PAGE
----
18. A disk drive according to claim 17, wherein when the said disk cartridge is inserted into said disk drive, said magnetic head lifter is pushed by said second roller receiving the insertion force of the disk cartridge, so that said magnetic head lifter is pivotally moved to said second position.
Description
BACKGROUND OF THE INVENTION

1. Field of the Invention

The present invention relates generally to a disk drive, and more particularly to a magneto-optical disk drive having an optical head and a magnetic head.

2. Description of the Related Art

Increasing recording density in a magneto-optical disk drive has been progressively required as various systems for information recording have been developed. According to an optical modulation system adopted by the ISO standard, a laser beam is modulated with recording data while an external magnetic field is applied in a fixed direction, thereby recording information on a magneto-optical recording medium. In this optical modulation system, information recording density is limited by the size of a beam spot on the magneto-optical recording medium.

In contrast therewith, according to a magnetic field modulation system, an external magnetic field is modulated with recording data while a laser beam having a fixed intensity is directed onto a magneto-optical recording medium. In this magnetic field modulation system, beam spots can be overlapped on the magneto-optical recording medium. This system is considered to be more advantageous for high-density recording than the optical modulation system. Since the external magnetic field is modulated with the recording data at a high speed in the magnetic field modulation system, a flying magnetic head is used as a magnetic head in this system. The flying magnetic head used in this system is substantially the same in shape and operation principle as that used in a magnetic disk drive. When a magneto-optical disk as the magneto-optical recording medium is rotated, the magnetic head flies from the surface of the disk at a height of about 10 μm to record data in a beam spot.

In using a magneto-optical disk drive, it is essential to exchange disks. Accordingly, the magneto-optical disk drive is required to have a mechanism for loading and unloading a disk, wherein when ejecting the disk from the disk drive, a magnetic head is lifted about several millimeters from the disk, that is, unloaded for the purpose of preventing damage to the magnetic head. When inserting the disk into the disk drive, the magnetic head is lowered to the disk, that is, loaded. In a conventional mechanism as described in Japanese Patent Laid-open No. 6-215435, a member for lifting a suspension on which a magnetic head is mounted is retracted from a lift position in concert with an operation of inserting/ejecting a disk into/from a disk drive.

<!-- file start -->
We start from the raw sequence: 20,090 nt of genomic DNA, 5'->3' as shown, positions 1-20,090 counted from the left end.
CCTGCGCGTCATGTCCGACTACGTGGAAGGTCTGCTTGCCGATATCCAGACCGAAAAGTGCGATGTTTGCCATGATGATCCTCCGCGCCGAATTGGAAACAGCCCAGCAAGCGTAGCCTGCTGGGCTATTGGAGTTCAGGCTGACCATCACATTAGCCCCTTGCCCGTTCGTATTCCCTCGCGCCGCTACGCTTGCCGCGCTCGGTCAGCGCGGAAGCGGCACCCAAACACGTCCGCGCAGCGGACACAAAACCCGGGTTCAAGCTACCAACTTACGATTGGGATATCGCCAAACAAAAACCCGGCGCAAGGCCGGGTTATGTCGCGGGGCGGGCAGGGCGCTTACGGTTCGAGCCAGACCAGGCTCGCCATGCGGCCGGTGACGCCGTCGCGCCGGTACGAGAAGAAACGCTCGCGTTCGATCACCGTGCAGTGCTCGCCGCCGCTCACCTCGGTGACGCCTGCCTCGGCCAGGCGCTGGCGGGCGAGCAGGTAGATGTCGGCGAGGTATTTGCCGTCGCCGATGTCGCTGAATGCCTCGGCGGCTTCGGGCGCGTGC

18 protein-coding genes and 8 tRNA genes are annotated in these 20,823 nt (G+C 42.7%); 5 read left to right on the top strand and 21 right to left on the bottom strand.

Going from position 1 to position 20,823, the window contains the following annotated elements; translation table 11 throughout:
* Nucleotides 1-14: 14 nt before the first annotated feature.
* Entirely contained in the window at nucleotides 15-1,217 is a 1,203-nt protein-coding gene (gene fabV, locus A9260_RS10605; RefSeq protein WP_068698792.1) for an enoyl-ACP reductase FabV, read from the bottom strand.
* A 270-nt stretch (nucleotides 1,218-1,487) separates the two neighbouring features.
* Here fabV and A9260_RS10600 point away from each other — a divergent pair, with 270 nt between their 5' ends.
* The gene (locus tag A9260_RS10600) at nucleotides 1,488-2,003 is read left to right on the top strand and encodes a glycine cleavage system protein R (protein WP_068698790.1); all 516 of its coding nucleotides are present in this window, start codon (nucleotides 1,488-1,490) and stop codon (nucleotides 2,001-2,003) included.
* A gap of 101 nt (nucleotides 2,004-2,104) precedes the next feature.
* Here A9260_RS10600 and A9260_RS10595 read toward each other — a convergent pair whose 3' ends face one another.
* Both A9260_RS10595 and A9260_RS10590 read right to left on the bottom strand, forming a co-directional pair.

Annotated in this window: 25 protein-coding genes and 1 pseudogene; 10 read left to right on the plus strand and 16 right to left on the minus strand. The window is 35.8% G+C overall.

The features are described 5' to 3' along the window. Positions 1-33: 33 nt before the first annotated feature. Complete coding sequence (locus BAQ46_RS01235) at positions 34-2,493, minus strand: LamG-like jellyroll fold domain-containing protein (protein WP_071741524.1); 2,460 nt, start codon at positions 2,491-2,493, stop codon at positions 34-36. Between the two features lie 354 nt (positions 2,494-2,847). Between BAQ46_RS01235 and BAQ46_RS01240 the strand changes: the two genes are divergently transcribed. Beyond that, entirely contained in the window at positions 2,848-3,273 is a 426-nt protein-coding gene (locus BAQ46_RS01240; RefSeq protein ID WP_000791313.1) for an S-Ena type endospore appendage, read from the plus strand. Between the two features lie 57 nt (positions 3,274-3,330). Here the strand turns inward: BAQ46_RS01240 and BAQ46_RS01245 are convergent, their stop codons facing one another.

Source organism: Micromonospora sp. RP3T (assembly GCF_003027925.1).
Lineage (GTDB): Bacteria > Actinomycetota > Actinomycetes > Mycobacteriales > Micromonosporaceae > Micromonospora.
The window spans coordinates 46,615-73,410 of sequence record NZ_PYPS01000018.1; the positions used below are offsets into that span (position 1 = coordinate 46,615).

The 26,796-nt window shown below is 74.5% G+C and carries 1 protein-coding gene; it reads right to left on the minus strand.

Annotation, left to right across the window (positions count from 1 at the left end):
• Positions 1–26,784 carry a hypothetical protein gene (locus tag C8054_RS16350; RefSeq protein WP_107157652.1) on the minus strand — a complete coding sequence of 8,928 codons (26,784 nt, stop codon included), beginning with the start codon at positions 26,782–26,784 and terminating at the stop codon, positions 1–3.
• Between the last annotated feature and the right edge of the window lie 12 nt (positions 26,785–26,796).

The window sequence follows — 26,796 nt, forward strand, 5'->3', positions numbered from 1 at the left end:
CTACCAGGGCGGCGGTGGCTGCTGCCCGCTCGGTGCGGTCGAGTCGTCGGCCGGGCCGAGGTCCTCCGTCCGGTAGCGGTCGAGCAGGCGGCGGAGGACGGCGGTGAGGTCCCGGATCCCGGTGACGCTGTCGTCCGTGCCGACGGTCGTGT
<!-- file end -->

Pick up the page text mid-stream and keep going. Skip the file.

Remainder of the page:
Such conventional mechanisms will now be described with reference to FIGS. 1A and 1B. In the conventional mechanism shown in FIG. 1A, a magnetic head assembly 2 includes a suspension 4 and a magnetic head 6 mounted on a front end portion of the suspension 4. Reference numeral 8 denotes a suspension lifting member. The suspension lifting member 8 is moved from a lift position shown in the direction of an arrow A, that is, in a direction perpendicular to the longitudinal direction of the suspension 4, thereby allowing contact of the magnetic head 6 with a disk (not shown) by a spring force of the suspension 4.

In the conventional mechanism shown in FIG. 1B, a suspension lifting member 10 is moved in the direction of an arrow B, that is, in a direction perpendicular to a disk 12, thereby allowing contact of the magnetic head 6 with the disk 12 by a spring force of the suspension 4. In such a conventional magneto-optical disk drive, the suspension lifting member 8 or 10 is moved or released in the direction A shown in FIG. 1A or in the direction B shown in FIG. 1B in making contact of the magnetic head 6 and the disk. Accordingly, at the moment the suspension lifting member 8 or 10 is released, the suspension 4 is returned by its own spring force toward the disk surface, causing a possibility of striking of the magnetic head 6 against the disk surface to damage the disk or the magnetic head.

In another aspect, the magnetic field modulation type magneto-optical disk drive adopts a contact start and stop (CSS) system wherein a disk starts rotating after a magnetic head comes into contact with the disk. Accordingly, a spindle motor for rotating the disk is required to exert a starting torque overcoming a static frictional force between the magnetic head and the disk, hindering attempts to reduce the size of the motor. Further, in the disk drive disclosed in Japanese Patent Laid-open No. 6-215435, a solenoid is energized only during ejection of a disk cartridge from the disk drive to lift the magnetic head from the disk. However, after the eject operation of the disk cartridge is ended, the magnetic head is returned to its original position, so that it is necessary to provide means for detecting an operation of subsequently inserted or loading disk cartridge into the disk drive and for lifting the magnetic head again. Thus, the configuration of the disk drive is complicated.